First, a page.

Does anyone know if these following two statements can be proved somehow or are they simply true by definition?

"If there exists a surjective function $\displaystyle f: X \to Y$, then $\displaystyle card(X) \geq card(Y)$"

"If there exists an injective function $\displaystyle f: X \to Y$, then $\displaystyle card(X) \leq card(Y)$"

Both statements are invoked in more advanced proofs without hesitation, so I usually take them for granted. But I realized that's a bad mentality, so I tried to prove those two statements using the definition of injection and surjection but I am not sure if my approach was correct.

For a surjection, it specifies that for all $\displaystyle y \in Y$, there exists an $\displaystyle x \in X$ such that $\displaystyle f(x) = y$. The definition never specified that such an $\displaystyle x$ was unique, so we could construct a mapping of two elements or more elements in $\displaystyle X$ towards one element in $\displaystyle Y$, which would get us a comparison of the cardinality of the two sets. Is that correct (and if it is, rigorous enough)?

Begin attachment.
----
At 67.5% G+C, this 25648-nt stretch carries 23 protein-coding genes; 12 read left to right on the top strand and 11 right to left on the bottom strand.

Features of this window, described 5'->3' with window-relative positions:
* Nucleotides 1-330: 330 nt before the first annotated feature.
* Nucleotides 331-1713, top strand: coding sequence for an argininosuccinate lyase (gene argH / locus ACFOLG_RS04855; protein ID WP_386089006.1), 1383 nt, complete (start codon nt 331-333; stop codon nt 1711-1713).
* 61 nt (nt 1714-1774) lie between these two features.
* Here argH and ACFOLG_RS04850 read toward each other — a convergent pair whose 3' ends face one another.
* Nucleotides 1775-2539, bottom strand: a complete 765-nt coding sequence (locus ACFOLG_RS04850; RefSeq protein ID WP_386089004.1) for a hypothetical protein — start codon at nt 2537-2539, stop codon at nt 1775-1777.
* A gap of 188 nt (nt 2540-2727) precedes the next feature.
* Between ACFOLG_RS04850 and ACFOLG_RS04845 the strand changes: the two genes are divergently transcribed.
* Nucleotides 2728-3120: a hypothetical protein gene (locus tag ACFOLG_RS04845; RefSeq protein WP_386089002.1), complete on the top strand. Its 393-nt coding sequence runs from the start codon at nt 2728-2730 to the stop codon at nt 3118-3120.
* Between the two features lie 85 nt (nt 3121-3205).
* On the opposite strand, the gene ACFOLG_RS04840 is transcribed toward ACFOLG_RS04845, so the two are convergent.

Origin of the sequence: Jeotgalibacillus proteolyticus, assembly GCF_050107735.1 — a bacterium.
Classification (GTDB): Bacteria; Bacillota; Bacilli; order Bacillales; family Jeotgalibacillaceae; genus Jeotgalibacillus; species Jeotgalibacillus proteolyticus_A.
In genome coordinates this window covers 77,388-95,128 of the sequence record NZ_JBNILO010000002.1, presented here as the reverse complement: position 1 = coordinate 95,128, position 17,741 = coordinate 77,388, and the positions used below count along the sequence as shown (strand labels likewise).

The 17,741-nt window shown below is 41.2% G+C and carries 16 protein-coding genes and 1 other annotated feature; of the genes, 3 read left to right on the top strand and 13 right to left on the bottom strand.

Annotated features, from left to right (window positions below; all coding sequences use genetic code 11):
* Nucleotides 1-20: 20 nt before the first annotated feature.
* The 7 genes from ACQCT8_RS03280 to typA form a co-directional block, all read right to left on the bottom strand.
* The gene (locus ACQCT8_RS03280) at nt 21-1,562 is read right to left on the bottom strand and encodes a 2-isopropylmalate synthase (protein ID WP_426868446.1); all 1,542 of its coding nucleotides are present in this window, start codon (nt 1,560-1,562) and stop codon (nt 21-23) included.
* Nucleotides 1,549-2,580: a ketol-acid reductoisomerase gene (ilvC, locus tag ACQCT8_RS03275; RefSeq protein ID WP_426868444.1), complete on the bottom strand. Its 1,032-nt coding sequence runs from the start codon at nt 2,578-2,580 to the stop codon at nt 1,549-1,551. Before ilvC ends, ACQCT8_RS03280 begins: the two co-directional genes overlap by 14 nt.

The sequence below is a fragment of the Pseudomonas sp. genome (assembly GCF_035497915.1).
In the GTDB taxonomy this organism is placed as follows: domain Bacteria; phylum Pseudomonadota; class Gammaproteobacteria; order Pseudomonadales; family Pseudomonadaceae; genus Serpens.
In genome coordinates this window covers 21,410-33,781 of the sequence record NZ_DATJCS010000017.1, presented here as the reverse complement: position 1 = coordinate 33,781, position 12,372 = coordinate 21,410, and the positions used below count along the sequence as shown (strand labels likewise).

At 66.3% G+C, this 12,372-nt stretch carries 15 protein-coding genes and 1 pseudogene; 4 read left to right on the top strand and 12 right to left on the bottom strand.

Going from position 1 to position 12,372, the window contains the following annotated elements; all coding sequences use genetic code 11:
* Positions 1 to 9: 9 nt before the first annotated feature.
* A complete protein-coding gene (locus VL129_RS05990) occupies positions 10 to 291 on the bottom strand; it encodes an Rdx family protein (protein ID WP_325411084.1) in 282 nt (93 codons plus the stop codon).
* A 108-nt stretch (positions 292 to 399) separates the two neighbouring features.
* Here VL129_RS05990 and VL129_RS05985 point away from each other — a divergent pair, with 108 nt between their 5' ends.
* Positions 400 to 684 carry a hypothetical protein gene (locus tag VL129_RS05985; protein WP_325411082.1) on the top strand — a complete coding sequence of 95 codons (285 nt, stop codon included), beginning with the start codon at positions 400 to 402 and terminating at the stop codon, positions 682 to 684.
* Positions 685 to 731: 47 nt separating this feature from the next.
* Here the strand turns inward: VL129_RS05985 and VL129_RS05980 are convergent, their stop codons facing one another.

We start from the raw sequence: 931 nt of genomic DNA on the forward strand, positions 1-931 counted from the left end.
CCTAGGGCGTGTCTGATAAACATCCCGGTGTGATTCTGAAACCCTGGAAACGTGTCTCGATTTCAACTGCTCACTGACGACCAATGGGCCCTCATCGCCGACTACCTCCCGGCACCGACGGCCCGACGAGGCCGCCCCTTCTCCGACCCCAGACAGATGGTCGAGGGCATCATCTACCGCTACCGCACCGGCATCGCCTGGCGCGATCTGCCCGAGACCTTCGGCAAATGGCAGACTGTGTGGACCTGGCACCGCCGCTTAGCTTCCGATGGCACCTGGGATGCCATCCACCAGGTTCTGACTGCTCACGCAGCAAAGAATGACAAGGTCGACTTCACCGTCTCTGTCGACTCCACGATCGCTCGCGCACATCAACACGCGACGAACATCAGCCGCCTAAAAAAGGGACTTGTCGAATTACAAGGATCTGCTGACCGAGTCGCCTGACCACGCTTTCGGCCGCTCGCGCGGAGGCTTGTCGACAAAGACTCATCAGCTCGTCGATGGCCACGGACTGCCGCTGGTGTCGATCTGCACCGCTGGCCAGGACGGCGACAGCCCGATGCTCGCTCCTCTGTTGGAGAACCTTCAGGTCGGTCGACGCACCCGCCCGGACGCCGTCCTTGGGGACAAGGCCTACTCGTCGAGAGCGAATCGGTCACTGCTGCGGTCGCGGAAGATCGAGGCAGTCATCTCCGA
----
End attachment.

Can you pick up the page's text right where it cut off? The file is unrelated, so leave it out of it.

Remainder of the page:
For an injection, it only says that if two elements $\displaystyle f(x_1) = f(x_2) \in Y$, then $\displaystyle x_1 = x_2$. It never talked about such an element $\displaystyle y \in Y$ which has no corresponding $\displaystyle x$ element to map from, which would suggest that $\displaystyle card(X)$ could be less than $\displaystyle card(Y)$. Would that work?

I could not find anything online that delved further into the matter. Could someone please shed some light on this matter?

Thanks!